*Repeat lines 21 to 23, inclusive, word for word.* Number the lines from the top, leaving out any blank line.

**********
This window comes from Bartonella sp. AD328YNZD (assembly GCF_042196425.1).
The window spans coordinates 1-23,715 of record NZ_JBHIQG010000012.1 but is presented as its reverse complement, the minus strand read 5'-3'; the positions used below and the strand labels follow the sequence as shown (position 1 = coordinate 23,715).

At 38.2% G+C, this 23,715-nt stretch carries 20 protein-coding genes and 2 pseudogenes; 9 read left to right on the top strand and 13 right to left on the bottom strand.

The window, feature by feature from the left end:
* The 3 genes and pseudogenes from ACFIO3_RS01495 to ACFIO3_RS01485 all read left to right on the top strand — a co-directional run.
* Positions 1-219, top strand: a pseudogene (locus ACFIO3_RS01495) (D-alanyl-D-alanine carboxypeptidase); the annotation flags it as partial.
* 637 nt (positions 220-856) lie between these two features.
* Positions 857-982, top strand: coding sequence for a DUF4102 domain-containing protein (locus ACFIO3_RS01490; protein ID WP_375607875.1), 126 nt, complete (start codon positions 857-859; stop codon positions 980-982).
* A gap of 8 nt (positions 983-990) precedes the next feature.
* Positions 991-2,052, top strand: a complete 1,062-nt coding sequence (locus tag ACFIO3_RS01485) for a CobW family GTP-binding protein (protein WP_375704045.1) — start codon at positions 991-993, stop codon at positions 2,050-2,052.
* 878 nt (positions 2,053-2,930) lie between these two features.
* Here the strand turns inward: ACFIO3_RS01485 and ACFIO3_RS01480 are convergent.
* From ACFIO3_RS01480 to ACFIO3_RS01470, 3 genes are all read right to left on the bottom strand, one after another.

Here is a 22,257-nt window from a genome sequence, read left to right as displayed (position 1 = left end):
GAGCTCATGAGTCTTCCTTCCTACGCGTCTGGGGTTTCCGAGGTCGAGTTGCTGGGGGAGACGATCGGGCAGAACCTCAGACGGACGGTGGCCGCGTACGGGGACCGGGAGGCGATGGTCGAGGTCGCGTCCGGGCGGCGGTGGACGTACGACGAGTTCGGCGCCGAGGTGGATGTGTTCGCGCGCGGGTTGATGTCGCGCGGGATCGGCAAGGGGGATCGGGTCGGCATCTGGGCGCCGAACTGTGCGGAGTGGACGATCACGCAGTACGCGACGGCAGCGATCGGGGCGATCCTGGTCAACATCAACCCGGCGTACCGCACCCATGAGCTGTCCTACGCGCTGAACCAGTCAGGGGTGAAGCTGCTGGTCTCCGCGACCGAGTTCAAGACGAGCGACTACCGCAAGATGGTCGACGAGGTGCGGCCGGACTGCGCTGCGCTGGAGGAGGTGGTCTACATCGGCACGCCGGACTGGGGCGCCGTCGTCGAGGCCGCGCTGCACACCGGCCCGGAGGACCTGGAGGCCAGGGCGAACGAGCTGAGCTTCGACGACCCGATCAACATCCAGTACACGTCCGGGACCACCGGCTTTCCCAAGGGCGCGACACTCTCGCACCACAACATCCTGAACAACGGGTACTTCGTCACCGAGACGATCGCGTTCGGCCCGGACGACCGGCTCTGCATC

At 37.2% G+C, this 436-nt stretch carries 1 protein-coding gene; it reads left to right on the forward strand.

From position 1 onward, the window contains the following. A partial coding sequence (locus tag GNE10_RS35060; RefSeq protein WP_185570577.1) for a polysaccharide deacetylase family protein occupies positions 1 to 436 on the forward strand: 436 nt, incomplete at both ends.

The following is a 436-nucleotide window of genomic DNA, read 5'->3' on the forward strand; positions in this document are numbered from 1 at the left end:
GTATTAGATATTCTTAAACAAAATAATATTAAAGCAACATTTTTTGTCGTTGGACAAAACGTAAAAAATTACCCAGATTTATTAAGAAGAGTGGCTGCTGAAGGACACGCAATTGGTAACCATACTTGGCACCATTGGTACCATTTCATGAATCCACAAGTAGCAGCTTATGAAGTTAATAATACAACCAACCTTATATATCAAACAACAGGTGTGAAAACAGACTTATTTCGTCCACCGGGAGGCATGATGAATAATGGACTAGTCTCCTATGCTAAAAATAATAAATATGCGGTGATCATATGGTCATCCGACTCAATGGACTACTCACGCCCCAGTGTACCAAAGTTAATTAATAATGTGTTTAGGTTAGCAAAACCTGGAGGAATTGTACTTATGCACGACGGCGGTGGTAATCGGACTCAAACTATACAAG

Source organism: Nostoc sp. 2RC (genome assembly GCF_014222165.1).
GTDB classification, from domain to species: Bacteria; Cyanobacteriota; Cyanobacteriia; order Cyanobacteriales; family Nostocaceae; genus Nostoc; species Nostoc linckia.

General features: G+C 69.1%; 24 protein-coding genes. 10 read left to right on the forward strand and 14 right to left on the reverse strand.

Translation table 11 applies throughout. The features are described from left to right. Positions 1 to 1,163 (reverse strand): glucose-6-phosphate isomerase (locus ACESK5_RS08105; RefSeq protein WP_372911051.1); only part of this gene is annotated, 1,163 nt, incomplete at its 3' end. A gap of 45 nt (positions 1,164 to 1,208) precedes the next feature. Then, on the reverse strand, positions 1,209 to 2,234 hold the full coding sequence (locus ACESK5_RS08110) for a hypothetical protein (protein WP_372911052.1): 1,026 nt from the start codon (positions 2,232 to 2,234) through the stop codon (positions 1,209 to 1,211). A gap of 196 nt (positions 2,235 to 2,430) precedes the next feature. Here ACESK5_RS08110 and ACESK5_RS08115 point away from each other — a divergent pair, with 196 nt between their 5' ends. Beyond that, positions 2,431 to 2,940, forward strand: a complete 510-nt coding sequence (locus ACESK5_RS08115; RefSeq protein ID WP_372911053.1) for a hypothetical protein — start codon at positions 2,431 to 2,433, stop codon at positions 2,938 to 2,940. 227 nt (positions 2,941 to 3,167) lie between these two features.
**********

GTDB classification, from domain to species: Bacteria; Cyanobacteriota; Cyanobacteriia; order Cyanobacteriales; family Nostocaceae; genus Nostoc; species Nostoc linckia.

General features: G+C 69.1%; 24 protein-coding genes. 10 read left to right on the forward strand and 14 right to left on the reverse strand.

Translation table 11 applies throughout. The features are described from left to right. Positions 1 to 1,163 (reverse strand): glucose-6-phosphate isomerase (locus ACESK5_RS08105; RefSeq protein WP_372911051.1); only part of this gene is annotated, 1,163 nt, incomplete at its 3' end. A gap of 45 nt (positions 1,164 to 1,208) precedes the next feature. Then, on the reverse strand, positions 1,209 to 2,234 hold the full coding sequence (locus ACESK5_RS08110) for a hypothetical protein (protein WP_372911052.1): 1,026 nt from the start codon (positions 2,232 to 2,234) through the stop codon (positions 1,209 to 1,211). A gap of 196 nt (positions 2,235 to 2,430) precedes the next feature. Here ACESK5_RS08110 and ACESK5_RS08115 point away from each other — a divergent pair, with 196 nt between their 5' ends. Beyond that, positions 2,431 to 2,940, forward strand: a complete 510-nt coding sequence (locus ACESK5_RS08115; RefSeq protein ID WP_372911053.1) for a hypothetical protein — start codon at positions 2,431 to 2,433, stop codon at positions 2,938 to 2,940. 227 nt (positions 2,941 to 3,167) lie between these two features.